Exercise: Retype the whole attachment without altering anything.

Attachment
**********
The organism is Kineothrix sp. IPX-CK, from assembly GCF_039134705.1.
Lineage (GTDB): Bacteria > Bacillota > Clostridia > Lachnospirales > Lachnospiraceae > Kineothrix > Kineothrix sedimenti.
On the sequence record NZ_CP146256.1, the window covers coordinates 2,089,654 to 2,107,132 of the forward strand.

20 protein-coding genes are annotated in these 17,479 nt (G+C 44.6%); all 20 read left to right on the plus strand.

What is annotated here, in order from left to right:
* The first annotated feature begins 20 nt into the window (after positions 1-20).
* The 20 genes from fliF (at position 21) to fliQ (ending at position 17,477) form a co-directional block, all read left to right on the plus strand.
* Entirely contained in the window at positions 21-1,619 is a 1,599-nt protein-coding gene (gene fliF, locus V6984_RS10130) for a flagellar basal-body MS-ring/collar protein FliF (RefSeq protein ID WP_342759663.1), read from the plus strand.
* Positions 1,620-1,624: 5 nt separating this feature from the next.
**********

The organism is Kineothrix sp. IPX-CK, from assembly GCF_039134705.1.
Lineage (GTDB): Bacteria > Bacillota > Clostridia > Lachnospirales > Lachnospiraceae > Kineothrix > Kineothrix sedimenti.
On the sequence record NZ_CP146256.1, the window covers coordinates 2,089,654 to 2,107,132 of the forward strand.

20 protein-coding genes are annotated in these 17,479 nt (G+C 44.6%); all 20 read left to right on the plus strand.

What is annotated here, in order from left to right:
* The first annotated feature begins 20 nt into the window (after positions 1-20).
* The 20 genes from fliF (at position 21) to fliQ (ending at position 17,477) form a co-directional block, all read left to right on the plus strand.
* Entirely contained in the window at positions 21-1,619 is a 1,599-nt protein-coding gene (gene fliF, locus V6984_RS10130) for a flagellar basal-body MS-ring/collar protein FliF (RefSeq protein ID WP_342759663.1), read from the plus strand.
* Positions 1,620-1,624: 5 nt separating this feature from the next.